Why these New Zealanders look to be ones to watch

Making their mark: star New Zealand filly Bonneval and jockey Matt Cameron, who is the highest climber of the week in the TRC Global Rankings. Photo: Peter Rubery

These are exciting times for racing in New Zealand, where the season is in full cry just now and some high-quality runners are making a name for themselves in the classics. So it’s no surprise that Kiwi jockeys and trainers are the standout movers in this week’s updated TRC Global Rankings.

Leading the way on the track is the Iffraj gelding Gingernuts, who followed up his NZ Derby triumph at Ellerslie earlier this month with a smooth success in the G1 Rosehill Guineas in Sydney last Saturday. He is now one of the favourites for the A$2 million Australian Derby on the first day of The Championships at Randwick next Saturday (April 1).

Less than an hour before Gingernuts did his stuff at Rosehill, the Makfi filly Bonneval was landing the spoils in the G1 New Zealand Oaks at Trentham. She too is likely to head across the Tasman Sea next - for the A$1 million Australian Oaks on the second Saturday of The Championships (April 8), when one of her toughest opponents is expected to be another NZ filly, Devise, who ran her to half a length on Saturday.

Cameron on the move

Bonneval, who was completing a Group-race hat-trick and has already secured the title of  NZ Bloodstock Filly of the Year, impressed jockey Matt Cameron so much after winning a Group 3 earlier this month that he spoke of her as a potential Melbourne Cup winner.

It was the second G1 win of the week for Cameron, coming two days after Lizzie L’Amour, trained like Bonneval by Murray Baker and Andrew Forsman, took the G1 New Zealand Stakes at Ellerslie. The 4-year-old became the 46th individual G1 winner for her sire, Zabeel, who has now passed the total of his own sire, the legendary Sir Tristram.

Thirty-year-old Cameron is the highest climber of the week in the world jockeys’ rankings, gaining 12 points week on week and rising 21 places to #73. He his #2 in the New Zealand standings, behind Gingernuts’ jockey Opie Bosson, who gains five points over the week and is now ranked 48 in the world (from #52).

Joint second-highest climbers across the TRC Global Rankings (gaining nine points each) were two New Zealand training partnerships - Baker and Forsman, who handle both Bonneval and Lizzie L’Amour and are now #55 (from 72) in the trainers’ list, and Lance O’Sullivan and Andrew Scott, who are responsible for the Snitzel colt Summer Passage, winner of Thursday’s G1 Sistema Stakes at Ellerslie. They climb from #375 to 233.

Gingernuts’ trainers, Stephen Autridge and Jamie Richards, gain seven points, which lifts them from 118 to #95.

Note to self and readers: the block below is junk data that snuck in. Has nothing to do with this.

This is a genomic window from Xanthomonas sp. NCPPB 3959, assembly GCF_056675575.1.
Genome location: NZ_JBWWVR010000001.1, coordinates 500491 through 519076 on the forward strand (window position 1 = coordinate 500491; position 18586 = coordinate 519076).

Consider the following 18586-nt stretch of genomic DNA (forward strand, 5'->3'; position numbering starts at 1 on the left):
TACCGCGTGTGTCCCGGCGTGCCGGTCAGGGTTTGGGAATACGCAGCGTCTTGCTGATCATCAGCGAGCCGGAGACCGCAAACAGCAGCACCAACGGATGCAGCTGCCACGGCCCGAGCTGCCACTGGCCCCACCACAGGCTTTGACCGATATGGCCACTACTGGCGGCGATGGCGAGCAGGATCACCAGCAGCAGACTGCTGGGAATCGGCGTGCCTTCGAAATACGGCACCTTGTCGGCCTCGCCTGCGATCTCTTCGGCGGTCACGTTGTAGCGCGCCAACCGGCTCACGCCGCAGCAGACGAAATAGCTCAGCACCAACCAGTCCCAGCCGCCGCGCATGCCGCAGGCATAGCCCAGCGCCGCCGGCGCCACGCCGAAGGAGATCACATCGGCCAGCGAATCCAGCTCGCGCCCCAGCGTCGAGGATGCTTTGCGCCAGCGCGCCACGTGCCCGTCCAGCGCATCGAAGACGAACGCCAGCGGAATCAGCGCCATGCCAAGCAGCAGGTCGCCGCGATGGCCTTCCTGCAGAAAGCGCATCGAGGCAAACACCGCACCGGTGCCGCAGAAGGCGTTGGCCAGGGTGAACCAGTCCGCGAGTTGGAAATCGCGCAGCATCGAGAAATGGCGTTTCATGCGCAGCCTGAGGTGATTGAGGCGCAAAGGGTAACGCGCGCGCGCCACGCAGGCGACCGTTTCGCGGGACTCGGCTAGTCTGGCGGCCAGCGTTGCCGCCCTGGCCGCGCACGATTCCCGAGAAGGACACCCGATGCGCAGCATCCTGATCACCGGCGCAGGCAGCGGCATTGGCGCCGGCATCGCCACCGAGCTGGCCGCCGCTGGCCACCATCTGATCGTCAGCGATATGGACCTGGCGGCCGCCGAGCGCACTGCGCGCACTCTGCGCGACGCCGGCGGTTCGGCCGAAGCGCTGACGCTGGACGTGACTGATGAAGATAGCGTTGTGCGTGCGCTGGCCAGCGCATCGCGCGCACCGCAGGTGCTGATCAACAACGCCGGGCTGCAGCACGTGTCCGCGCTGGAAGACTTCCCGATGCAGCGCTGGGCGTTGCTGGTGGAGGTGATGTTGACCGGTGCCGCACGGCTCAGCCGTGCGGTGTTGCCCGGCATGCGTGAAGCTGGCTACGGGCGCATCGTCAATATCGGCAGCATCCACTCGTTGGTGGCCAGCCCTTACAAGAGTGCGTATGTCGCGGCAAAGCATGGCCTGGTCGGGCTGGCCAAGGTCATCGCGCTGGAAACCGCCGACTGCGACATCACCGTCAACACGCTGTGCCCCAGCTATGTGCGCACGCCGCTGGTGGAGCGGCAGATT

Sir Patrick ‘chuffed’ for Zabeel

Landmark achievement: Sir Patrick Hogan with Zabeel. Photo: Trish DunellSnitzel and Zabeel have both made progress in the sires’ category - Snitzel (plus six points) is now the 25th highest ranked stallion in the world (from #35), while the late Zabeel (plus five points) is up 40 places to #119.

The landmark G1 win for Zabeel, who died in 2015, brought particular joy for Sir Patrick Hogan, who bred both Zabeel and Sir Tristram at his Cambridge Stud in New Zealand.

“It’s quite amazing really. It was always on the cards that he might get that extra Group 1 winner to go one up on Sir Tristram,” Sir Patrick told the New Zealand Racing Desk.

“He’s got some 3-year-olds still racing and his 4-year-old crop is starting to hit its straps, so there was always a good chance that he would pick up more Group 1 winners.

“If he was alive today, he’d be 30 and to still be leaving Group 1 winners is remarkable really. Some older stallions don’t seem to have the same strike rate later in their careers - certainly Sir Tristram didn’t, though he did leave [2000 Melbourne Cup winner] Brew in his final crop.”

Sir Patrick admitted to being emotional over Zabeel going ahead of his career-making stallion Sir Tristram. “It was quite moving,” he said. “It made me recall the day he died and took me back to burying him beside Sir Tristram.

“I always said I’d be quite happy if they finished their careers on level pegging, but in fairness to Zabeel, he did deserve to get his nose in front, simply because a lot of Sir Tristram’s Group 1 winners won solitary Group 1 races, whereas Zabeel has produced a lot more multiple Group 1 winners.

“Certainly, when he finished his career, Sir Tristram was the greatest, but I’d say, even before yesterday, Zabeel had eclipsed his own sire. I’m just really chuffed for Zabeel.”

Sir Patrick has been humbled by the international media response to Zabeel’s landmark Group 1 win. “Who would have thought he’d be back in neon lights around the world again now?” he said. “I doubt very much if there will ever be two stallions, a father and son standing at the same farm, that can leave 45 and 46 Group 1 winners in New Zealand again. It’s a tremendous achievement.”

Click here for a list of the week’s biggest points gainers.

Click here for a list of the week’s group and graded winners.

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